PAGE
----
In short: Sticking to your plan and living within your means are two of the best financial moves anyone can make during any market volatility.

Your Focus is Long-Term, Not Short-Term

It’s true that some market indicators are warning signs. For instance, when short-term interest rates hover near the same level as longer-term interest rates, economists begin to worry about the direction of the economy in the upcoming months. Or, when major stock market averages experience daily drops, while not unusual, it will still grab your attention. But there are positive economic indicators as well, including yearly gains in the market, low unemployment, job growth, and strong economic input. 

Investors who try to time their investments to these or any other economic signals are looking at market history through a dangerously narrow lens. The ultimate size of your nest egg won’t be determined by one week, one month, or even one year. True wealth is built up slowly, over decades of steadfast saving and investing, careful planning, and thoughtful rebalancing when necessary. 

So don’t let any short-term market worries impact the Return on Life you enjoy from all your hard work and planning. 

Return on Investment is Less Important Than Return on Life

Still, there’s more to your money and the investment strategies we’re working on together than just your ROI.

Real meaning in life comes from focusing on all the things money can’t buy. If you spend your entire working life chasing after the next dollar, then when you retire, money is all you’ll have. You won’t have a network of personal relationships to enjoy. You won’t have a connection to your community and local causes that improve it. You won’t have a personal routine that keeps you healthy, active and engaged. You won’t have hobbies that put your skills and interests to their highest uses. You won’t have a spiritual or aesthetic center you can cultivate through art, nature, religion, or giving back.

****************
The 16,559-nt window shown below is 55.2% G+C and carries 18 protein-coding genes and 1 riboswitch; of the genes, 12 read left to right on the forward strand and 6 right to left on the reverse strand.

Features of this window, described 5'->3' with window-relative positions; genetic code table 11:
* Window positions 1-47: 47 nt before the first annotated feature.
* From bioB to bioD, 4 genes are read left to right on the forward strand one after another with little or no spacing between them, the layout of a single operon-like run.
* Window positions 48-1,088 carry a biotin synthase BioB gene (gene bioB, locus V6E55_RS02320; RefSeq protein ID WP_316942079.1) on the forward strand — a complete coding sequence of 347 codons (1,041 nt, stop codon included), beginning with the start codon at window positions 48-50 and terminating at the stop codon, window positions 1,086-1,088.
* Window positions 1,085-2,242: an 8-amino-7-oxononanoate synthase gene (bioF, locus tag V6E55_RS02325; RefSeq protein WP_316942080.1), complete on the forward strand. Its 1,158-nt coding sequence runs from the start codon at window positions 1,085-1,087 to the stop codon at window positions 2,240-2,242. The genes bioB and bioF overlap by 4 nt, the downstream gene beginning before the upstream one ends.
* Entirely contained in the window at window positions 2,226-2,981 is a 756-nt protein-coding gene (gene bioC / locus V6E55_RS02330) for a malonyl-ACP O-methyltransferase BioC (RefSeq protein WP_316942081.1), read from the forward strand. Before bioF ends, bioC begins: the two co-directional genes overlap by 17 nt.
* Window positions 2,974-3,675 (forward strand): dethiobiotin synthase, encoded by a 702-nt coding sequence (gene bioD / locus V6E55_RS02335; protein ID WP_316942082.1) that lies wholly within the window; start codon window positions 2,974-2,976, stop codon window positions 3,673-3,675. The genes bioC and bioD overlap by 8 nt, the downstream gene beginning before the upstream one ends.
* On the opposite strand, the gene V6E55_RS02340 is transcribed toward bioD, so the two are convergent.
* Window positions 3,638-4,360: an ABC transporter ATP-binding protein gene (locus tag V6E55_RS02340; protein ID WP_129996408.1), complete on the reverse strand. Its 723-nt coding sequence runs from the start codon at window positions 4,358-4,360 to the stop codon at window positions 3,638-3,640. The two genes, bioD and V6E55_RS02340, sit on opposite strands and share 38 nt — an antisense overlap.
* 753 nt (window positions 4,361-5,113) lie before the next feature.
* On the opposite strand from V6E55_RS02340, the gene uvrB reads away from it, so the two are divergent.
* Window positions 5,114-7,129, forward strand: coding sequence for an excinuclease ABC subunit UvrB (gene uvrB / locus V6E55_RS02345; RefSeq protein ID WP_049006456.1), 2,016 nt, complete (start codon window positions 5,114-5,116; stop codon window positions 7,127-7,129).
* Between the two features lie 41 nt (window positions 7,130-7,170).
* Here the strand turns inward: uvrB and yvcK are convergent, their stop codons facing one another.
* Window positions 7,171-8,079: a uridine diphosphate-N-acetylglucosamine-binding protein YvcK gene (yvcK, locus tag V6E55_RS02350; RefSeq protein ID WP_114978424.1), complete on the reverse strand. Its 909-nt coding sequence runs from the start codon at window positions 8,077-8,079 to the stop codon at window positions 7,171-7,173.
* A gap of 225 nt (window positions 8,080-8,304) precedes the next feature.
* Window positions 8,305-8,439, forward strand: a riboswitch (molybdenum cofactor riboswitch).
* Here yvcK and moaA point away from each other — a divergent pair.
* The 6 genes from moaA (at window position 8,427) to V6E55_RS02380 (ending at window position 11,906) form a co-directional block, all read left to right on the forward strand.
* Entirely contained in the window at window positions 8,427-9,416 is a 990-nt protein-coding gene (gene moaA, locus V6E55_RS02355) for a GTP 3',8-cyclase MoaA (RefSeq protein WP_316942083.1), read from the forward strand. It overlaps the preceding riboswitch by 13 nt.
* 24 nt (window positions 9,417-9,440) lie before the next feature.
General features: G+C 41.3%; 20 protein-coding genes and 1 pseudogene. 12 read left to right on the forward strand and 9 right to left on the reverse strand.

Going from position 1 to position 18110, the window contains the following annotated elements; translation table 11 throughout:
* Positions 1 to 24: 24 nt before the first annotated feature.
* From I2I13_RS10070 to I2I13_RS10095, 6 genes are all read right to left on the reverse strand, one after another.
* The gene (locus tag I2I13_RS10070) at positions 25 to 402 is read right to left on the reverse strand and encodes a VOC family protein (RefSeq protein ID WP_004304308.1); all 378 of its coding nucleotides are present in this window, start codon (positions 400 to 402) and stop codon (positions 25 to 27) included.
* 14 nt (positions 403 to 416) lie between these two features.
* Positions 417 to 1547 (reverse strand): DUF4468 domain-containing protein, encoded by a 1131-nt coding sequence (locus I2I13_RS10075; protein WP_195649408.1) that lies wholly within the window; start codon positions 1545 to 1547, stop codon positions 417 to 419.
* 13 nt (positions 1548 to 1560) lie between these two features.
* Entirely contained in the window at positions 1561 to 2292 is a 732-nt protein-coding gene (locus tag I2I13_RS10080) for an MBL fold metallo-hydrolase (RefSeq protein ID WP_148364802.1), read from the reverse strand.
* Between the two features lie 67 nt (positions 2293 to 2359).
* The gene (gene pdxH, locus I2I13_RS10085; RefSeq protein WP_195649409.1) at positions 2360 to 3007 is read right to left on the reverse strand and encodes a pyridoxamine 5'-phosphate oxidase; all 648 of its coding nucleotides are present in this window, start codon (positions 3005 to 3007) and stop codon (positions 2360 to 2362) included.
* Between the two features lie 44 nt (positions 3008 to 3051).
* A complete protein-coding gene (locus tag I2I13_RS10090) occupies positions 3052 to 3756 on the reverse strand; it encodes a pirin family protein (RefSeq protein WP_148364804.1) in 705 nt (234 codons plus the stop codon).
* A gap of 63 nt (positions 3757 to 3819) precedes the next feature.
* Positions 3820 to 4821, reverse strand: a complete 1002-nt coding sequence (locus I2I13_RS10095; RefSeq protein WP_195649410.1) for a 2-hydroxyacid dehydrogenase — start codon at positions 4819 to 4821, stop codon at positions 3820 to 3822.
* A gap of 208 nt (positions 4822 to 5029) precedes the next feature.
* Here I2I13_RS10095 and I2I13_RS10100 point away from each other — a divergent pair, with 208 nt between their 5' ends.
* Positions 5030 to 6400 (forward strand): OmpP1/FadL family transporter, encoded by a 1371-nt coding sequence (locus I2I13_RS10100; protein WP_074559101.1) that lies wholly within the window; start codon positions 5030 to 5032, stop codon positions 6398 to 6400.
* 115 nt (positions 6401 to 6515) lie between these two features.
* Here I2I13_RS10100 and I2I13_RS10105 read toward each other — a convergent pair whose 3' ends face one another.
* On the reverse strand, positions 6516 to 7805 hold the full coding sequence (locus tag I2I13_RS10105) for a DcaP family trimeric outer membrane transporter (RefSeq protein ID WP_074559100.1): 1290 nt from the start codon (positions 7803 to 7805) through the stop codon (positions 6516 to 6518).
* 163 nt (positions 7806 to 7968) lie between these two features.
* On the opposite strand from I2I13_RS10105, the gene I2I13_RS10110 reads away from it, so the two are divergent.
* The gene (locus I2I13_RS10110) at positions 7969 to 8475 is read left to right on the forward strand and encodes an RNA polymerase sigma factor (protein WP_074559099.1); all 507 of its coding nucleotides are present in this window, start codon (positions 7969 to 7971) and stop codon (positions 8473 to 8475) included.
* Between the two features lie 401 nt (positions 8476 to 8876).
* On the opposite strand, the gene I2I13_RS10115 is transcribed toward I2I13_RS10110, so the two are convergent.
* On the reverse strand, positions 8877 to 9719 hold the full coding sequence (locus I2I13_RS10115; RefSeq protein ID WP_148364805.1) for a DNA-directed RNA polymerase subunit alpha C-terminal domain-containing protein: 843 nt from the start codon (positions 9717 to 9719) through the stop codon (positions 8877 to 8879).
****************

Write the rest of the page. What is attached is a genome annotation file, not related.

In retirement, you also won’t have that next dollar to chase anymore because … you’re retired! What are you going to do with all your new free time?

Fretting about normal market volatility only leads to bad financial decisions and a distorted view of what your money is really for. We’ve found that the sooner folks start focusing on living the best life possible with the money they have, the greater their Return on Life is throughout the financial planning process. 

You Understand Your Relationship With Money

A big focus of our Life-Centered Planning exercises is to make folks more aware of what their relationship to money is really like. 

For instance, early on in our process, we use interactive tools and discussions to identify how comfortable a person is investing in the markets. Some people are highly skeptical and think “the game is rigged.” At the other extreme are people who have a gambler’s irrational confidence in investing and love “laying their money on the line.”

Most folks fall somewhere in the middle. But market volatility can rouse some bad tendencies at both ends of the scale. Market skeptics might pull out their investments and shift too much portfolio weight to cash, bonds, CDs, and other low-yield options that can cripple their long-term wealth-building. Gamblers might see “buy low” signs everywhere they look and get in over their heads. 

If you’re worried about how this latest market correction could affect your financial plan, click here to connect with us and let us help you get your money and your return on life on track.


The opinions voiced in this material are for general information only and are not intended to provide specific advice or recommendations for any individual.

All performance referenced is historical and is no guarantee of future results all indices are unmanaged and may not be invested in to directly.  All investing involves risk including loss of principal. No strategy assures success or protects against loss…